Cellular Specificity in DNA Damage, Repair, and Replication during Chronic Carcinogen Exposure

  • James G. Lewis
  • Mary A. Bedell
  • Kathyrn C. Billings
  • James A. Swenberg


In order to make rational use of human cells and tissues in the evaluation of risk from chemical or physical agents, it is crucial that a better understanding of the molecular events leading to malignant transformation be reached. It is of little use simply to replace studies on animal cells with human cells unless it is known which molecular processes and changes are relevant and should be quantified. In this paper, we present data in support of the hypothesis that the replication of DNA which contains promutagenic DNA damage is necessary for the initiation of carcinogenesis. If this hypothesis is true, and the relevant types of DNA damage can be identified and monitored in human cells, the possibility of quantitatively assessing risk using human cells will be greatly enhanced.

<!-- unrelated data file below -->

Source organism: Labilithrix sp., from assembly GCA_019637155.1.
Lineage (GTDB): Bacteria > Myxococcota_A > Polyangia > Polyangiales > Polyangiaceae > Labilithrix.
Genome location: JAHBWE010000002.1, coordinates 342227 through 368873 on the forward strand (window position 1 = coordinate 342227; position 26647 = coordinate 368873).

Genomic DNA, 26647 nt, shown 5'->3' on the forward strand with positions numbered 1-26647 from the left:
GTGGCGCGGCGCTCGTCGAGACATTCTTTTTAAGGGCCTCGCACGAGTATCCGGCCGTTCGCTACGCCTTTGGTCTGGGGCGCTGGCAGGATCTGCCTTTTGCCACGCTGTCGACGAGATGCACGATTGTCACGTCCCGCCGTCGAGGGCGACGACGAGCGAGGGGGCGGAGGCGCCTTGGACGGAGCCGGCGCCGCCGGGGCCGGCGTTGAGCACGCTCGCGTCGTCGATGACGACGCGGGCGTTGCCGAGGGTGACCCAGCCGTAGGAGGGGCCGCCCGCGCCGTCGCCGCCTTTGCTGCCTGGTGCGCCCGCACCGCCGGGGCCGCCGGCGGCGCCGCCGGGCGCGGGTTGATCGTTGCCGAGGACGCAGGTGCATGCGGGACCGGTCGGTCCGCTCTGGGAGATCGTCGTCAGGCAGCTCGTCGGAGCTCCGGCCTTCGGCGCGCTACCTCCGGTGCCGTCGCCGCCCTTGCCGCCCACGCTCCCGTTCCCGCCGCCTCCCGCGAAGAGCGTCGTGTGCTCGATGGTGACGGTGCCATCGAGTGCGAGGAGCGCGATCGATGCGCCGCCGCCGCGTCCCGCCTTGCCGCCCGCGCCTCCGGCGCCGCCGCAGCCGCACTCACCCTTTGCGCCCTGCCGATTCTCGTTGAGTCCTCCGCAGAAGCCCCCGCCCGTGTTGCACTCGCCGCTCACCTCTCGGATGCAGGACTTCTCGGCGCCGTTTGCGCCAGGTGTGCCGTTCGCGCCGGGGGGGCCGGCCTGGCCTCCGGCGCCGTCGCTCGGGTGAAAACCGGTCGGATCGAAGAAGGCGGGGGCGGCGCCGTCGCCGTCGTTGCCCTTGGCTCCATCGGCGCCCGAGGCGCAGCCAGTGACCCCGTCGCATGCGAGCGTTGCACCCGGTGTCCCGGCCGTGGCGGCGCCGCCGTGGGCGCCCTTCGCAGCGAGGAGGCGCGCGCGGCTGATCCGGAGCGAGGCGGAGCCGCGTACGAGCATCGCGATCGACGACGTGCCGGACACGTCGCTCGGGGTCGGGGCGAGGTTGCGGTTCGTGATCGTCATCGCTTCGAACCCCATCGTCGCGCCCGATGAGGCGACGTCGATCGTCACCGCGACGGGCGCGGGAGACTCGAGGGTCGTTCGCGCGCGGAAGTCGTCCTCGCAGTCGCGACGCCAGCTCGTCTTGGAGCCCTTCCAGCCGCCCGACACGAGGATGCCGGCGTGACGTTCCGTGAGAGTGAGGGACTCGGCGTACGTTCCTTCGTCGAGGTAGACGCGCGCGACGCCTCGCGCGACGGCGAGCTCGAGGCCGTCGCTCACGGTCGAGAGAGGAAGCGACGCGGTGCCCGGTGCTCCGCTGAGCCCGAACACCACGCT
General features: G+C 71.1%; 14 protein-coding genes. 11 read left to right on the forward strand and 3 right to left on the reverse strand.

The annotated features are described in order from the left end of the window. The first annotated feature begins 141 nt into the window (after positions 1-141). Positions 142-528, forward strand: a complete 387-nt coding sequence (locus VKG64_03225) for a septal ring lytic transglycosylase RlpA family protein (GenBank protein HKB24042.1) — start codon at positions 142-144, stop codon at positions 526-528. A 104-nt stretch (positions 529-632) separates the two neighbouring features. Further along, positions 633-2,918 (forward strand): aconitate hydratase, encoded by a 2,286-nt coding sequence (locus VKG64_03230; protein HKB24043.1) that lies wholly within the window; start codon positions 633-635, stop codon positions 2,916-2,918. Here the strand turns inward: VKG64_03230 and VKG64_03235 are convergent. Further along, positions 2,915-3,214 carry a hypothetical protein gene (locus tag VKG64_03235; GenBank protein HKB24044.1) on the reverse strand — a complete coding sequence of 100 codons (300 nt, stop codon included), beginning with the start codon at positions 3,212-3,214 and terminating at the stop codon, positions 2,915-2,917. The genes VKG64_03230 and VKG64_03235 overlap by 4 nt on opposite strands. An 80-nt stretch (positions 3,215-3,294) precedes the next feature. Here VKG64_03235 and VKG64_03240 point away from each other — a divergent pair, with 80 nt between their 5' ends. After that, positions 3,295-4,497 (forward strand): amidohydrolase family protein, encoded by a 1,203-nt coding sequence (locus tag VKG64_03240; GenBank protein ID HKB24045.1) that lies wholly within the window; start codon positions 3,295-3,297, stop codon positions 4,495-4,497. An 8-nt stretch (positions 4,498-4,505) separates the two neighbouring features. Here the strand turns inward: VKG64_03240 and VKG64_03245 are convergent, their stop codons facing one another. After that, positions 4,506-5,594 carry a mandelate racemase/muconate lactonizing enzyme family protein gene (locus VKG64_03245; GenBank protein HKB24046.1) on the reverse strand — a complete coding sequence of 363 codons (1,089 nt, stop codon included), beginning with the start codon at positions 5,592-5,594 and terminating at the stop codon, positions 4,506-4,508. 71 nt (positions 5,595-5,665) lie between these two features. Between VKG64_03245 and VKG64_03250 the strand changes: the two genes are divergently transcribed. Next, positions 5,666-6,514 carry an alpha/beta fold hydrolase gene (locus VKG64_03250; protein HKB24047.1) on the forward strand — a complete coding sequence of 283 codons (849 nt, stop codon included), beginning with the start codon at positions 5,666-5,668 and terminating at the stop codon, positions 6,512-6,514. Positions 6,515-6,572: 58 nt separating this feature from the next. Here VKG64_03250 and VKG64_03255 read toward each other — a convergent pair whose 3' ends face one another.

Cellular Specificity Cell Replication Methyl Methanesulfonate CsCl Gradient IARC Scientific Publication 
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Copyright information

© Springer Science+Business Media New York 1983

Authors and Affiliations

  • James G. Lewis
    • 1
  • Mary A. Bedell
    • 1
    • 2
  • Kathyrn C. Billings
    • 1
    • 2
  • James A. Swenberg
    • 1
    • 2
  1. 1.Departments of PathologyDuke University Medical CenterDurhamUSA
  2. 2.Chemical Industry Institute of Toxicology, RTPUSA

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